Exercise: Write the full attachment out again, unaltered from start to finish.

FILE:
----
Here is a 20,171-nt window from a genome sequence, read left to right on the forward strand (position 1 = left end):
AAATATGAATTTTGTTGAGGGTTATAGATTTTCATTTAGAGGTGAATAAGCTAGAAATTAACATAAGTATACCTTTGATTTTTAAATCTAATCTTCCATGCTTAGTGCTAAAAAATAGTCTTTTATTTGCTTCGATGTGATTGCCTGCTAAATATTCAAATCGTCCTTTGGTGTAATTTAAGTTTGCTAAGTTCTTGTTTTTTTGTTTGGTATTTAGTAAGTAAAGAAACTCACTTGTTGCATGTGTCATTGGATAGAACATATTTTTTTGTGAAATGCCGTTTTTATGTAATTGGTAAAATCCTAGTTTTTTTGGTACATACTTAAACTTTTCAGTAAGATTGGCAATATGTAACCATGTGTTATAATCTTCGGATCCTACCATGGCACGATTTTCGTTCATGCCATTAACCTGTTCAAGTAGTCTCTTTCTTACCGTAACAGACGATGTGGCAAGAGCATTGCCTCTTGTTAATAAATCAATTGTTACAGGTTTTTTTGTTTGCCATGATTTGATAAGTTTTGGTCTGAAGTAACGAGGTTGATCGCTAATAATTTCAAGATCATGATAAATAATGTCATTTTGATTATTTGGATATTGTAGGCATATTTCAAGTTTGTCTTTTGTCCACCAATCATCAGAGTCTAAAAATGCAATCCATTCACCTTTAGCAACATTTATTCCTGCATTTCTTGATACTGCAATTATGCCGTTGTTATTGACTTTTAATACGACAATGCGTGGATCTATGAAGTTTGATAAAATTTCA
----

Here is a 20,171-nt window from a genome sequence, read left to right on the forward strand (position 1 = left end):
AAATATGAATTTTGTTGAGGGTTATAGATTTTCATTTAGAGGTGAATAAGCTAGAAATTAACATAAGTATACCTTTGATTTTTAAATCTAATCTTCCATGCTTAGTGCTAAAAAATAGTCTTTTATTTGCTTCGATGTGATTGCCTGCTAAATATTCAAATCGTCCTTTGGTGTAATTTAAGTTTGCTAAGTTCTTGTTTTTTTGTTTGGTATTTAGTAAGTAAAGAAACTCACTTGTTGCATGTGTCATTGGATAGAACATATTTTTTTGTGAAATGCCGTTTTTATGTAATTGGTAAAATCCTAGTTTTTTTGGTACATACTTAAACTTTTCAGTAAGATTGGCAATATGTAACCATGTGTTATAATCTTCGGATCCTACCATGGCACGATTTTCGTTCATGCCATTAACCTGTTCAAGTAGTCTCTTTCTTACCGTAACAGACGATGTGGCAAGAGCATTGCCTCTTGTTAATAAATCAATTGTTACAGGTTTTTTTGTTTGCCATGATTTGATAAGTTTTGGTCTGAAGTAACGAGGTTGATCGCTAATAATTTCAAGATCATGATAAATAATGTCATTTTGATTATTTGGATATTGTAGGCATATTTCAAGTTTGTCTTTTGTCCACCAATCATCAGAGTCTAAAAATGCAATCCATTCACCTTTAGCAACATTTATTCCTGCATTTCTTGATACTGCAATTATGCCGTTGTTATTGACTTTTAATACGACAATGCGTGGATCTATGAAGTTTGATAAAATTTCA